Serving the public interest

Judging by the Department of Immigration and Border Protection’s list of occupations for which employers may sponsor well-qualified migrants, Australia continues to suffer widespread skills shortages, especially in engineering and the trades. At a time of strong jobs growth, economic needs should be a major factor in determining how the tertiary sector spends taxpayer-funded budgets.

Federal Education Minister Simon Birmingham, the states and vocational education leaders face an important challenge in rebuilding that sector’s standing. Government-funded student enrolments in vocational education and training fell by almost 7 per cent last year, as John Ross wrote in The Australian’s Higher Education supplement yesterday. The fall continues a trend that has seen enrolments decline from more than 1.5 million in 2012 to fewer than 1.2 million last year. The malaise partly arose in the fallout from abuse of the now defunct VET FEE-HELP scheme by low-quality private providers.

As the Productivity Commission noted in its five-yearly review in August, declining VET student numbers when university enrolments were increasing highlighted serious problems with the attractiveness of vocational training. Training packages were too narrow to equip students with the skills to adapt to workplace changes, it noted. Being “work ready’’ did not need to be job specific. The commission also criticised falls in state and territory government funding while federal funding had increased. More broadly, it is important for parents, teachers and school counsellors to ensure that students considering their post-school options understand the benefits of apprenticeships and lucrative trades careers compared with the limitations of “soft option” university courses in cultural, media and general studies. For decades, much of Germany’s economic success has been built on a robust technical education sector, considered as prestigious as universities.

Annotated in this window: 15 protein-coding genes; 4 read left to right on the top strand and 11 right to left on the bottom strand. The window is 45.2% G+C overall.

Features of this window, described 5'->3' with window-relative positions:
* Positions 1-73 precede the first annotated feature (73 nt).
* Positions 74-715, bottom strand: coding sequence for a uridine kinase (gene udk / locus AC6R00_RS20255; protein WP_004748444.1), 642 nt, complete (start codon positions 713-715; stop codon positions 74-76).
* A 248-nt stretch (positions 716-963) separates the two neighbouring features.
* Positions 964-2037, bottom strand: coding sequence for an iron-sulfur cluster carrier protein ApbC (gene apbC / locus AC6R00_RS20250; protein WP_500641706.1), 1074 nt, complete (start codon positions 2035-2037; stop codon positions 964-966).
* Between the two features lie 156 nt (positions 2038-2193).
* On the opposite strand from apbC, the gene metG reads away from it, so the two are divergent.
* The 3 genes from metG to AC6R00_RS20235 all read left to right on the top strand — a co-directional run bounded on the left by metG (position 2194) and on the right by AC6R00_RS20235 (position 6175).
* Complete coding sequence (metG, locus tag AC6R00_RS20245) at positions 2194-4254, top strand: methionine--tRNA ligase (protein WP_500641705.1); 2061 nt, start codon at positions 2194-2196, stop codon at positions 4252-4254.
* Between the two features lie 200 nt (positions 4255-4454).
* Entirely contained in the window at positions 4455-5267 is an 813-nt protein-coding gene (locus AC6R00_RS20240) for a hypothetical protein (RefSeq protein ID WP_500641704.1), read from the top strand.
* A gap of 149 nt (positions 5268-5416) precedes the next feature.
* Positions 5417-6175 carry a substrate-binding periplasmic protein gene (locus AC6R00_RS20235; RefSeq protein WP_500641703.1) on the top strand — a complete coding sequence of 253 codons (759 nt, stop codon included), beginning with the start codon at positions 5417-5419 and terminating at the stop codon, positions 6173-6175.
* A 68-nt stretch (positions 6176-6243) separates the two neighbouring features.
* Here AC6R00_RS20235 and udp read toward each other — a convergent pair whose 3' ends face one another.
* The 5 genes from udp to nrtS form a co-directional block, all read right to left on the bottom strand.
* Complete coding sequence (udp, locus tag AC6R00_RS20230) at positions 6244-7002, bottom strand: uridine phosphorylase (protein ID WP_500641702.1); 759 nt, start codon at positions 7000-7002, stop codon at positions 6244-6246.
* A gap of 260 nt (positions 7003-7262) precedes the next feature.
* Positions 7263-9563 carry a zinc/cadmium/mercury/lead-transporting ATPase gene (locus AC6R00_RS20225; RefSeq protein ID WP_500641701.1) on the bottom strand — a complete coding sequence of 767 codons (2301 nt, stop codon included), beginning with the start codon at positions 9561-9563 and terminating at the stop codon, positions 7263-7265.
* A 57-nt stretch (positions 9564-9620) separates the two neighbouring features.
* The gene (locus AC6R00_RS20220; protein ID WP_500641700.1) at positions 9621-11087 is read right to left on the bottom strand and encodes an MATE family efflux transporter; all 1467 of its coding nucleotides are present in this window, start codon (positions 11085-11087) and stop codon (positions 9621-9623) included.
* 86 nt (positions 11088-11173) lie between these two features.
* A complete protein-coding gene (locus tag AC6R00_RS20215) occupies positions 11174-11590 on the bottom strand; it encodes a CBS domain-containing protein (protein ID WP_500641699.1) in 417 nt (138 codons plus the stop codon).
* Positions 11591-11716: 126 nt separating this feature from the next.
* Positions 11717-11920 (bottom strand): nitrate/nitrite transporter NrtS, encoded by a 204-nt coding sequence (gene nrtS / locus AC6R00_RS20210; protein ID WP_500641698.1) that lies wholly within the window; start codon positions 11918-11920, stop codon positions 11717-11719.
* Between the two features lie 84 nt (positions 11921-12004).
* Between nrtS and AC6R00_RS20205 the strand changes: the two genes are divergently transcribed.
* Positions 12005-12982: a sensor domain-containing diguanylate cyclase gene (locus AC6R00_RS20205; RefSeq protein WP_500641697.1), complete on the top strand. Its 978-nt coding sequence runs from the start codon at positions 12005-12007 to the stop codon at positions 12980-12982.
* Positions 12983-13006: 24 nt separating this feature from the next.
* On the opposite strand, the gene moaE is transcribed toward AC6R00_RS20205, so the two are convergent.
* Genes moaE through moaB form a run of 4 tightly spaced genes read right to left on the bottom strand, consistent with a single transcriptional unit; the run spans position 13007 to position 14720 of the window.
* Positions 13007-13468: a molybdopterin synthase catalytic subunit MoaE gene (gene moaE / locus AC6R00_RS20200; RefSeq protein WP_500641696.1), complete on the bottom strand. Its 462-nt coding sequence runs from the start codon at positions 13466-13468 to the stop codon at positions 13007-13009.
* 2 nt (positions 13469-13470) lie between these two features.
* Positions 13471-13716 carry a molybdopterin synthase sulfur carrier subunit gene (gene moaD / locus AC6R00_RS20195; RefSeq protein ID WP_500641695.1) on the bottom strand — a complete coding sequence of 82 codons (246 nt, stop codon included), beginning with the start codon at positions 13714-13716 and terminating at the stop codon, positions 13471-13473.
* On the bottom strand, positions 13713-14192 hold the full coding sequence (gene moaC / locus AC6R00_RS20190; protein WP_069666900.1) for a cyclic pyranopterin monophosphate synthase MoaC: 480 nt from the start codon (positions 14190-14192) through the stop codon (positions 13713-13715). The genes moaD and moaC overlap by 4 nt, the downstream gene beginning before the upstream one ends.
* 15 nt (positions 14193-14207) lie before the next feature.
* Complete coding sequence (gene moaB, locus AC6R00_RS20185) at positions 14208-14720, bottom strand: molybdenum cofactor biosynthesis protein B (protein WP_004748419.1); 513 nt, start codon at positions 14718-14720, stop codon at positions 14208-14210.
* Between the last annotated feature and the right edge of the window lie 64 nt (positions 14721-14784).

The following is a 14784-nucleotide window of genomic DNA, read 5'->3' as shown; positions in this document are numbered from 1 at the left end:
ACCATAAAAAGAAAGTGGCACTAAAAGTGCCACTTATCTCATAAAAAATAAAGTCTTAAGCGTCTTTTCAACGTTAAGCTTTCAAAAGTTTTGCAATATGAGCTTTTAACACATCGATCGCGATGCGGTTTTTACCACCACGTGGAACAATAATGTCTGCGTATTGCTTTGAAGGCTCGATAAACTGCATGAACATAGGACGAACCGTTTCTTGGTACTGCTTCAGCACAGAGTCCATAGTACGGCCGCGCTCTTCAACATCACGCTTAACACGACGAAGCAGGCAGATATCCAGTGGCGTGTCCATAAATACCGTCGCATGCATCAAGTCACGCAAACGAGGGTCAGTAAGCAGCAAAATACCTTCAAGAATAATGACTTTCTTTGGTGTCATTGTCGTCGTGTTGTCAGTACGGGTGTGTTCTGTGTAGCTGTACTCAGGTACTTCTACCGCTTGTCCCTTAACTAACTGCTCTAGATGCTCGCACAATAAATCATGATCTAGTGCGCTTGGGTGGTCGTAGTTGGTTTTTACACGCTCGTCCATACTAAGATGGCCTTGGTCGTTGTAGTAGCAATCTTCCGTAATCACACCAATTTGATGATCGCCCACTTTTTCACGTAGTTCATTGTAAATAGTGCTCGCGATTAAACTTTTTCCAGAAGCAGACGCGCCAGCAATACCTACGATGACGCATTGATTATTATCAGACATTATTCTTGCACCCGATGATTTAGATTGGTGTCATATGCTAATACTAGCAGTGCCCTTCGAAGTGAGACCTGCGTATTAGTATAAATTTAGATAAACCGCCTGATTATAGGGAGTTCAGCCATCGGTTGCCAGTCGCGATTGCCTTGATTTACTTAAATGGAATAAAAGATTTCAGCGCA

That is one reason The Australian disagreed with Labor’s demand-driven university entrance system from the outset. Writing in Higher Education yesterday, opposition education spokeswoman Tanya Plibersek affirmed the party’s full commitment to it. She applauded Labor for “opening the doors of opportunity” to indigenous and poorer students and those from the regions and outer suburbs. They were never closed, apart from the fact entry requirements were more rigorous — for all applicants. Ms Plibersek also boasted about the opposition blocking the government from reducing the threshold for HECS repayments from incomes of $55,874 to $42,000. That reform, voted down by the Senate, would have seen graduates clear their debts sooner and boosted the budget. Before the demand-driven system, Ms Plibersek claimed, “entry scores were becoming unrealistically high”. Many scores are now abysmally low, including those for teaching degrees.

The Australian supports generous research funding, especially for medical and scientific research that is a major national strength. And we acknowledge the contribution of universities to budget repair. But tertiary education funding must be well-directed to serve economic needs. There is no bottomless pit of taxpayer largesse to inflate the number of degree holders to satisfy faux notions of social mobility.

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